Spending on biotech drugs is on the rise, according to a report from pharmacy benefits manager Express Scripts.
Spending on biotech drugs increased 21% in 2006. Meanwhile, overall biotech drug costs will reach $99 billion by 2010 accounting for 26% of total drug spending,
The biotech spending increase reflects the growing demand for medications once prescribed to treat only rare diseases.
Of the six top biotech drug classes, five saw an increase in spending:
*Cancer therapies had the largest increase in spending at 39.5%, which was driven by new treatments including three new drugs introduced in 2006 (Onyx’s Nexavar, Celgene’s Revlimid and Pfizer’s Sutent).
*Multiple sclerosis spending increased 19% as a result of higher drug prices.
*Growth hormone deficiency spending rose 22.8% last year due to a 10.7% increase in the number of units per prescription and a rise in prescriptions for uses other than growth deficiencies in children.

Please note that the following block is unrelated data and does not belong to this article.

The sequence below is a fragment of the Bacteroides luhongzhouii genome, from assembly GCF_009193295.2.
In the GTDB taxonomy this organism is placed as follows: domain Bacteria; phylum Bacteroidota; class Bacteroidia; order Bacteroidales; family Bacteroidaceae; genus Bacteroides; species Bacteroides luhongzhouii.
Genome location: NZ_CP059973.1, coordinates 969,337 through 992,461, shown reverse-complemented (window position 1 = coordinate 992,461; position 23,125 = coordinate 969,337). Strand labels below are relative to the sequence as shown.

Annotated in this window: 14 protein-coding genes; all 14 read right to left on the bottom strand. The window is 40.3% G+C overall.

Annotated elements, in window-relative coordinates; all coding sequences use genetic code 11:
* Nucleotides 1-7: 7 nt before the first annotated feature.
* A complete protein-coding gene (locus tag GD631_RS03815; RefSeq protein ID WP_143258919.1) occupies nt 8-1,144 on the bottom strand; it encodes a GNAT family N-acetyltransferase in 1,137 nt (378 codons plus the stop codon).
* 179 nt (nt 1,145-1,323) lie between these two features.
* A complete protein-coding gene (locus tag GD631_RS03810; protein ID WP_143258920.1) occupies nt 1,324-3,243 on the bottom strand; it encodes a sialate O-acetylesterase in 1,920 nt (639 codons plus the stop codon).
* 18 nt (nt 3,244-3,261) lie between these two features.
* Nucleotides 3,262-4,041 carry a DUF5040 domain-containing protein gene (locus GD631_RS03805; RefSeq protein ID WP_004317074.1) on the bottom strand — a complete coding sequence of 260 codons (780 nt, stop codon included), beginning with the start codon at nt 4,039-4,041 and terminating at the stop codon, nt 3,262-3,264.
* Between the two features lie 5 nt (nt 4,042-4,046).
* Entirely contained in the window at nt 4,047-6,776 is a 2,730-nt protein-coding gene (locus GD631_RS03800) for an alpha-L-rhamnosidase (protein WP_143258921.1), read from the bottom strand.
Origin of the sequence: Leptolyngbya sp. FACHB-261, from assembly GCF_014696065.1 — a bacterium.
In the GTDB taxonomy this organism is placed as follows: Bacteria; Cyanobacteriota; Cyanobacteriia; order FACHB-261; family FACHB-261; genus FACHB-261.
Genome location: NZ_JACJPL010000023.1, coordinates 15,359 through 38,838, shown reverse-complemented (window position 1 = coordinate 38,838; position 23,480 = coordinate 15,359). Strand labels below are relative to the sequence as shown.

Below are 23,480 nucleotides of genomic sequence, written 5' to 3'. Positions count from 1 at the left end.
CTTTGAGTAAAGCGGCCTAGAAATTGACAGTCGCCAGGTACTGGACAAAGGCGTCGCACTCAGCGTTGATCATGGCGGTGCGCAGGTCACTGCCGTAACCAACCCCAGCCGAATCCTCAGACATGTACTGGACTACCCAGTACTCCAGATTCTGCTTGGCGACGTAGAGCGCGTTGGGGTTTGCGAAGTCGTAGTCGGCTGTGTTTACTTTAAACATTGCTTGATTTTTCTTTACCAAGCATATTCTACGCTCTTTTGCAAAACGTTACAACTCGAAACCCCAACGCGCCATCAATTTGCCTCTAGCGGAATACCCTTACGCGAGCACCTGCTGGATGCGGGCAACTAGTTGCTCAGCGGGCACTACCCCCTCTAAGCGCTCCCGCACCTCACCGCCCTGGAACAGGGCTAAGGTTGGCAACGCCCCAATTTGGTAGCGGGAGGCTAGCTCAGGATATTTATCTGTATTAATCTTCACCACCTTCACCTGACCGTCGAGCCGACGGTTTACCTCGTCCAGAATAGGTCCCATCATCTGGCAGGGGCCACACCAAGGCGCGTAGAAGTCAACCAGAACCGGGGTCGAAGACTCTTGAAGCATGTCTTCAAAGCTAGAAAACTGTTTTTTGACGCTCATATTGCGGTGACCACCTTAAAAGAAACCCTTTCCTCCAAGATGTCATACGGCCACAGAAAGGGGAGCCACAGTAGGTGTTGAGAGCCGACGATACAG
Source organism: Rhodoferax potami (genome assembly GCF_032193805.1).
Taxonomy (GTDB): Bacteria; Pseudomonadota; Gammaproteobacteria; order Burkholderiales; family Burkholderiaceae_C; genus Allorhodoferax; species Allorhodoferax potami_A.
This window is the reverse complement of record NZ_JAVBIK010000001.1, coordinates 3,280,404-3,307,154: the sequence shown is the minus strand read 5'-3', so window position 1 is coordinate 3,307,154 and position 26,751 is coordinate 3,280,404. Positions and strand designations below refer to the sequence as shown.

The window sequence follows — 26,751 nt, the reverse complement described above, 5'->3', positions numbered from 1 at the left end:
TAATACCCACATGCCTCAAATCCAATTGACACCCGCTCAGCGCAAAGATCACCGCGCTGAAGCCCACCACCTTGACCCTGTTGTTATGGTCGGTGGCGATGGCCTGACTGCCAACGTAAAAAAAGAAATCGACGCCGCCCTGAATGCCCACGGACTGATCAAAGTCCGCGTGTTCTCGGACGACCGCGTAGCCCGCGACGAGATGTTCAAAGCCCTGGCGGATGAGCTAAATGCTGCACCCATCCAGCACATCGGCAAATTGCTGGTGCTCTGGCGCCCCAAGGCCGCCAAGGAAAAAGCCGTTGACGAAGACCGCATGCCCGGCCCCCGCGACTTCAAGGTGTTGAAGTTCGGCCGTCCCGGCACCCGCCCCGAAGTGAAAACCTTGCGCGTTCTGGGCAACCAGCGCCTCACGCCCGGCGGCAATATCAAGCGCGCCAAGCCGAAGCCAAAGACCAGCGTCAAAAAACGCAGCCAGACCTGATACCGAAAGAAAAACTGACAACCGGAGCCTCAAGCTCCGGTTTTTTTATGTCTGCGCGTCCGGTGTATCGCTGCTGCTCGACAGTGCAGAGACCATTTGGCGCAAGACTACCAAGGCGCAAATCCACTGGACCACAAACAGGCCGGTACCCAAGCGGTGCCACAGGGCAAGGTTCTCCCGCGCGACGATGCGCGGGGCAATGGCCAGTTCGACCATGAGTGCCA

*Drugs to treat inflammatory conditions experienced a 22.7% rise with additional treatment indications such as Abbott’s Humira for psoriatic arthritis and an overall increased confidence in prescribing this class of drugs.
Hepatitis C was the only therapy class in the top six with a decrease in spending. This class saw an 8.3% drop as a result of lower cost per prescription and lower utilization. The increased use of generic ribavirin was the primary factor contributing to the lower cost per prescription for the class. Hepatitis C is treated with a combination therapy of interferons and ribavirin, a non-biologic, small molecule drug. Generic ribavirin was approved by FDA in 2004.
This material may not be published, broadcast, rewritten or redistributed in any form without prior authorization.